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(TNS)—The Federal Housing Administration plans to lower its annual mortgage insurance fees by 0.5 of a percentage point—a move that it says will allow more buyers to jump into the real estate market.

“This action will make homeownership more affordable for over 2 million Americans in the next three years,” says Julián Castro, secretary of the Department of Housing and Urban Development.

According to the White House, the change will save the average borrower about $900 a year. The lowered premiums will help more than 800,000 homeowners save on their monthly mortgage costs and create up to 250,000 new home buyers, the Obama administration says.

The FHA doesn’t make its own loans, but insures mortgages made by lenders. Borrowers pay for that insurance through yearly premiums, which have risen to 1.35 percent of the loan balance, to make up for losses suffered when mortgages went bad during the housing crash. The premiums now will be lowered to 0.85 percent. While that’s higher than the 0.55 percent charged before the crash, it is expected to ease the way for many low- and moderate-income buyers who choose FHA loans because they allow for down payments as low as 3.5 percent, plus lower credit scores.

“It will make homeownership possible for a slightly expanded group of home buyers,” Keith Gumbinger, vice president at the Riverdale-based mortgage information publisher

Gumbinger says the FHA probably was responding to pressure from the National Association of Realtors and other groups that promote homeownership, as well as to an announcement last month by Fannie Mae and Freddie Mac that they will back certain mortgages requiring only a 3 percent down payment. The two mortgage finance companies require a 5 percent minimum down payment on most of the products they guarantee.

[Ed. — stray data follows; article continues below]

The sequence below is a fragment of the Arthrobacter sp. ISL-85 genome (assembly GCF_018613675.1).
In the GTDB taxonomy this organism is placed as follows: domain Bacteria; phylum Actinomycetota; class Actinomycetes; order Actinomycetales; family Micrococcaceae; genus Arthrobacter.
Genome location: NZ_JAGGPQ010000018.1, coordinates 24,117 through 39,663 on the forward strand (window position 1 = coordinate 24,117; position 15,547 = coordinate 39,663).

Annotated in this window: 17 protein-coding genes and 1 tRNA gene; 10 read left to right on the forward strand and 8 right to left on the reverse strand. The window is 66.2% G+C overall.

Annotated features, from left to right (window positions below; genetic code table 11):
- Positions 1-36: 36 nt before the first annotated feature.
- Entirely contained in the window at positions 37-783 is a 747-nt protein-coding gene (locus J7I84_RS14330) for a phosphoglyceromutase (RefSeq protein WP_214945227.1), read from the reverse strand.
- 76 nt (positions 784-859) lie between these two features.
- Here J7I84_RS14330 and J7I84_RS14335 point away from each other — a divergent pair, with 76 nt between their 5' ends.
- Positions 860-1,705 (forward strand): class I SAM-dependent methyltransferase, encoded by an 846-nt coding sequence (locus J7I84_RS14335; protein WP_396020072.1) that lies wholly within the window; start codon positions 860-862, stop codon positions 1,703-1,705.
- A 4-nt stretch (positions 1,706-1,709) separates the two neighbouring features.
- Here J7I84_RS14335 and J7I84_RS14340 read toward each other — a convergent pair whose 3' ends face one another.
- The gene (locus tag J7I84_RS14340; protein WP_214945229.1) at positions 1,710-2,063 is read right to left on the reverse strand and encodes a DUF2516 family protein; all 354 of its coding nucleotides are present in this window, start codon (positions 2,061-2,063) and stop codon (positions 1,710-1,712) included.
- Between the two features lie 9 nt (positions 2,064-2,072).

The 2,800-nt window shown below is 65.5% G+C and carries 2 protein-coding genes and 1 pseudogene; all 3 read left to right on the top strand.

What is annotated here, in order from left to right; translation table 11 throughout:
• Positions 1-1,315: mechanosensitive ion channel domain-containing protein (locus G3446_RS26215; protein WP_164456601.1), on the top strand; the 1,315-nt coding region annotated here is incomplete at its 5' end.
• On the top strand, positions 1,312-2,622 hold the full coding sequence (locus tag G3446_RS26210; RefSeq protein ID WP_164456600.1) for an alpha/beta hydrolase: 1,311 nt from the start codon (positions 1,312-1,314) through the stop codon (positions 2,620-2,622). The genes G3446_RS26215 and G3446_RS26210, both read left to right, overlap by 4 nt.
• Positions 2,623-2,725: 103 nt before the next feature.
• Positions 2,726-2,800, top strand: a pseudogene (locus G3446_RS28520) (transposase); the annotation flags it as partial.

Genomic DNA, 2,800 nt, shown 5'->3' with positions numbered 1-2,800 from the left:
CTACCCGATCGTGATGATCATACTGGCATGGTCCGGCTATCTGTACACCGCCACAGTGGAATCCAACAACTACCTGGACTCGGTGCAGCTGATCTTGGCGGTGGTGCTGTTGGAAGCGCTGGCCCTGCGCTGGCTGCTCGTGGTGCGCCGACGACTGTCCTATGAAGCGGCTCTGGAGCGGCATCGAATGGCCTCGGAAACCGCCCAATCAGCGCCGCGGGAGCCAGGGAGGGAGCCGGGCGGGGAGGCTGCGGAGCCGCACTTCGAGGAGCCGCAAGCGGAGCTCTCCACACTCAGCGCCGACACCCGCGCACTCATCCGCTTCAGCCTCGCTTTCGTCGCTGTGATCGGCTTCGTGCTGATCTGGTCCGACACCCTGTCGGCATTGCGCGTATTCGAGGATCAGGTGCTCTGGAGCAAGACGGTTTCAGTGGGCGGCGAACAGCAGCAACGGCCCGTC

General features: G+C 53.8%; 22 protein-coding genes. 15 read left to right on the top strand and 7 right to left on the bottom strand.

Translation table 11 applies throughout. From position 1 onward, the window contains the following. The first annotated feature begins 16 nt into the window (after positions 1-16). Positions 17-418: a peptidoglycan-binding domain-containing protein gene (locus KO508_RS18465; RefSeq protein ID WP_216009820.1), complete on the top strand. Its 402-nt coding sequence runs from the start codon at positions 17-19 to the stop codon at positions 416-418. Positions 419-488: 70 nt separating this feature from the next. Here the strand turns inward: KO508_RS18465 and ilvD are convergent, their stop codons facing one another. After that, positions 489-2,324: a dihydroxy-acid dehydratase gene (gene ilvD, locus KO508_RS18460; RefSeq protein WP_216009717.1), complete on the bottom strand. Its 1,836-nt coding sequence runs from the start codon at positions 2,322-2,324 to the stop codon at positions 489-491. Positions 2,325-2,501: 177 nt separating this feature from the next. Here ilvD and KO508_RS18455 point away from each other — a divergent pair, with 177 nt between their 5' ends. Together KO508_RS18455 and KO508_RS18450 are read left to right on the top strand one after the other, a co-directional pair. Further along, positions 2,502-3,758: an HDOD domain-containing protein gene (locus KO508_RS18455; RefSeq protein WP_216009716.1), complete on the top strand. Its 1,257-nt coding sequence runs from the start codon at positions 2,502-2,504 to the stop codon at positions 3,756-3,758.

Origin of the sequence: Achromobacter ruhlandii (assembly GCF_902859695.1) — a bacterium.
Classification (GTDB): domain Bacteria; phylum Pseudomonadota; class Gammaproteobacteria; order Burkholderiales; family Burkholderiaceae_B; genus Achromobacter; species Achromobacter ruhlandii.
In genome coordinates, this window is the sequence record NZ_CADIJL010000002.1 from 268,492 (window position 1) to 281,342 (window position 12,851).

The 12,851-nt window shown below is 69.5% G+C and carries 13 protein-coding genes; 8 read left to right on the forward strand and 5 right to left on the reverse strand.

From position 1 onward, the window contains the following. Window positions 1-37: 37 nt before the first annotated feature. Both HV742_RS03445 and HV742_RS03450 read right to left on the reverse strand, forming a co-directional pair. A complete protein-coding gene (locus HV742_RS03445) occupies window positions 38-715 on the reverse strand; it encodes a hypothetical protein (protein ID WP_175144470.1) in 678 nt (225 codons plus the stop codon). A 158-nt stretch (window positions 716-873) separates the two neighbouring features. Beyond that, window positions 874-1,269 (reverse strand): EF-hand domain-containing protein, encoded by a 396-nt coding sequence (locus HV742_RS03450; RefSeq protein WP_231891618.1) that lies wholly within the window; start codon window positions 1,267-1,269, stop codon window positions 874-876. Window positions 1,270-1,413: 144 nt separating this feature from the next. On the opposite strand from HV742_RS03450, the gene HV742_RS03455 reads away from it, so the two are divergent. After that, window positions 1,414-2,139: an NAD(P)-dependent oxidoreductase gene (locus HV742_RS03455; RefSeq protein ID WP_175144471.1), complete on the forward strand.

With the Fannie Mae and Freddie Mac offerings, “FHA stands to lose part of its business,” Gumbinger says. Lowering the annual insurance premiums, he says, “is a way to better compete for that group of borrowers.”

Several North Jersey real estate agents says the lower annual premiums will help buyers afford mortgages and will stimulate the market.

“A lot of buyers use FHA,” says Ron Aiosa, an agent in Butler. “It’s a great program that allows buyers to get into a home with a low down payment, but that [mortgage insurance] is a killer.” Lowering the premiums, he says, will attract more buyers to FHA loans.

“I have worked with many first-time buyers, particularly below the $400,000 price range, who utilize FHA loans since they don’t have the sufficient down payment, too much debt, or credit issues to obtain a conventional loan,” says Wendy Dessanti, a Weichert agent in Tenafly. “The reduced premium will encourage these types of buyers to buy, and will also help them to qualify for the loan.”

Marc Stein of Links Residential Real Estate in Teaneck, however, says that the annual savings won’t be significant enough to make a difference in most households’ ability to buy. “It won’t have that much of an effect on the market,” he says.

The news of the less-expensive FHA financing gave a bounce to home builders’ stock on Wednesday. Shares of Red Bank-based Hovnanian Enterprises Inc. rose 2.8 percent to close at $3.97, and the shares of the other publicly traded homebuilders also rose.

©2015 The Record (Hackensack, N.J.)
Distributed by Tribune Content Agency, LLC